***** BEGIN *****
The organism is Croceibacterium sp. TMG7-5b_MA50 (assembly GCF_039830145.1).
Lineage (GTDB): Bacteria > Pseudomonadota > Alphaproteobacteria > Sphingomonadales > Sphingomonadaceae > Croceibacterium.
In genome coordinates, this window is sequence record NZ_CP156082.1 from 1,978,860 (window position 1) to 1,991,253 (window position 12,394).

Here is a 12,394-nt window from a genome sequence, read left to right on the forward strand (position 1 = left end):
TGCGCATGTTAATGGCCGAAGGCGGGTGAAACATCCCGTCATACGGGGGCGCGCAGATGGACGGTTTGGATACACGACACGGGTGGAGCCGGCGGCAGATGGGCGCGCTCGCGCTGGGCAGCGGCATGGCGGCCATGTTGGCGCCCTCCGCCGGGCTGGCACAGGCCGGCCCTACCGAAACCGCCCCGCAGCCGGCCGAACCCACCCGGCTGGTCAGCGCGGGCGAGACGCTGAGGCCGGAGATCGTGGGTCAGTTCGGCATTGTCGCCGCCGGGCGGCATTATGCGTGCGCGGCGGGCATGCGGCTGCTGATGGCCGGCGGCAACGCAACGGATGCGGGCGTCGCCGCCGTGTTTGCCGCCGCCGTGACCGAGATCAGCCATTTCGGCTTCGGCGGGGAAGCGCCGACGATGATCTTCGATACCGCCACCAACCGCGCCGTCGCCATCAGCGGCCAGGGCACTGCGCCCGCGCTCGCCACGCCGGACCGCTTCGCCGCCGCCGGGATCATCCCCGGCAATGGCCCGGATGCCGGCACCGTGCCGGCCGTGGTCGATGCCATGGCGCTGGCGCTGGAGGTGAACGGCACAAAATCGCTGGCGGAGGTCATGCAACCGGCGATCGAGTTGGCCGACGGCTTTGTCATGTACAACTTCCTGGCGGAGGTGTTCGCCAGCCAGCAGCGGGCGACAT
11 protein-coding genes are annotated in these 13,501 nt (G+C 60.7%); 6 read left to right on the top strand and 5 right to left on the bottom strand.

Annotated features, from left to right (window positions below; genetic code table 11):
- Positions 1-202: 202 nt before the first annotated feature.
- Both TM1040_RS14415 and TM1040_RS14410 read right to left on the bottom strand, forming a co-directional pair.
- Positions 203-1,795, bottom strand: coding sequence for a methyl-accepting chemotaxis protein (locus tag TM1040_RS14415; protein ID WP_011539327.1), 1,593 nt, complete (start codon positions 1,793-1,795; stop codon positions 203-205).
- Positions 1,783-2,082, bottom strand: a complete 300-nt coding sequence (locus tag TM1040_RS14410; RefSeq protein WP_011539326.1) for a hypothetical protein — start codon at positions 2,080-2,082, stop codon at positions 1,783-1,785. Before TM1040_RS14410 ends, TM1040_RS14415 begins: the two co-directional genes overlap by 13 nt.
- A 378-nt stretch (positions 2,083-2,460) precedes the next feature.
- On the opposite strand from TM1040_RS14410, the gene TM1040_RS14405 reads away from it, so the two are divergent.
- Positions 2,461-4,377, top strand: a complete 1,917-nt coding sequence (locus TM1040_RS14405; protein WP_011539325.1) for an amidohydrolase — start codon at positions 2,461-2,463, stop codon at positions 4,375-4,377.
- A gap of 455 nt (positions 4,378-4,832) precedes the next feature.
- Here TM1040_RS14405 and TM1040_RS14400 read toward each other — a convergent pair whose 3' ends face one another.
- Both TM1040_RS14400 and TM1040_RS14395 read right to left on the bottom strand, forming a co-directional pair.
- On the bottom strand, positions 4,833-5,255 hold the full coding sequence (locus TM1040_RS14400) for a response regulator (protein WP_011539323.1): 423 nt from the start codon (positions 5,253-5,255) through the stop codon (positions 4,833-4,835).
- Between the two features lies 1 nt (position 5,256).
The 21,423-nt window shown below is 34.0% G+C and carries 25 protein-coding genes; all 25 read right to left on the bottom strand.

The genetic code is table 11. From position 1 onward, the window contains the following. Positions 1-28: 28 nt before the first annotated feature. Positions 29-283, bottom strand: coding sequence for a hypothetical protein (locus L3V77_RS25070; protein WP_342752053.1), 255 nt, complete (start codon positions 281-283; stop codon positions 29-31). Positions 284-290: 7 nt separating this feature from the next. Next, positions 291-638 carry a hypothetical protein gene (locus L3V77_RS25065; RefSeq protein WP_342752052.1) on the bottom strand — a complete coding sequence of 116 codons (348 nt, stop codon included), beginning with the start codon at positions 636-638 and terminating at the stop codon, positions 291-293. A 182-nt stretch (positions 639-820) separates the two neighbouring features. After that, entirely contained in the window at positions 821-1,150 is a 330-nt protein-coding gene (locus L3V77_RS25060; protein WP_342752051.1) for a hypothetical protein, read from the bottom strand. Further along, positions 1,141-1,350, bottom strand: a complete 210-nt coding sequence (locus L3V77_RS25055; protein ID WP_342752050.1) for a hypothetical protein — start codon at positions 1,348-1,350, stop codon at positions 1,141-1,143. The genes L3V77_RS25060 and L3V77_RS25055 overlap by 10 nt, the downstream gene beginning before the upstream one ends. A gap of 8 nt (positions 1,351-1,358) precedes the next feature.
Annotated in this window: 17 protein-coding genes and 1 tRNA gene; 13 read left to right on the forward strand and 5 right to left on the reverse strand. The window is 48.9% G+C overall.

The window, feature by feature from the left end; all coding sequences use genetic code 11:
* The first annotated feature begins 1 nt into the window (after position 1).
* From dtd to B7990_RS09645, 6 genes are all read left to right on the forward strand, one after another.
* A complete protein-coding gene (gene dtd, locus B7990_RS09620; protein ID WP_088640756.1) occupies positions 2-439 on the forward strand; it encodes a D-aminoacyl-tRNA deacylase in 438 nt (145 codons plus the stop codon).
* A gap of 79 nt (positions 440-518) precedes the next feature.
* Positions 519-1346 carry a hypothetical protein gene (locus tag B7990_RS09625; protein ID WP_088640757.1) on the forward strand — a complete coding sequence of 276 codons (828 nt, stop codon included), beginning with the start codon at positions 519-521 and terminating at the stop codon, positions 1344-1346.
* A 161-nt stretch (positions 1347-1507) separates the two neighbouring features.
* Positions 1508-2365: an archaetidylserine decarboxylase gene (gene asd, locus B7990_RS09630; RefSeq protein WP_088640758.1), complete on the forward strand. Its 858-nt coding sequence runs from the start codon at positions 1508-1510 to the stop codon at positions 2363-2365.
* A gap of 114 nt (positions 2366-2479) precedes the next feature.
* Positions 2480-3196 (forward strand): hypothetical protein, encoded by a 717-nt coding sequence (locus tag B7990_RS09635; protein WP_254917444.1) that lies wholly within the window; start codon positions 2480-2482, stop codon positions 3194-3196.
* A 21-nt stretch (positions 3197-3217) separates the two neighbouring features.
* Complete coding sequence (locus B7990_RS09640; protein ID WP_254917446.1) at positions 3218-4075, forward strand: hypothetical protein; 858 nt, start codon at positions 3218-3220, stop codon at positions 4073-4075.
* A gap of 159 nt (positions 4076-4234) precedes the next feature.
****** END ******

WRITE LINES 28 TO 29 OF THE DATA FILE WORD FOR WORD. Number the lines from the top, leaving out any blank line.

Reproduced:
* Positions 519-1346 carry a hypothetical protein gene (locus tag B7990_RS09625; protein ID WP_088640757.1) on the forward strand — a complete coding sequence of 276 codons (828 nt, stop codon included), beginning with the start codon at positions 519-521 and terminating at the stop codon, positions 1344-1346.
* A 161-nt stretch (positions 1347-1507) separates the two neighbouring features.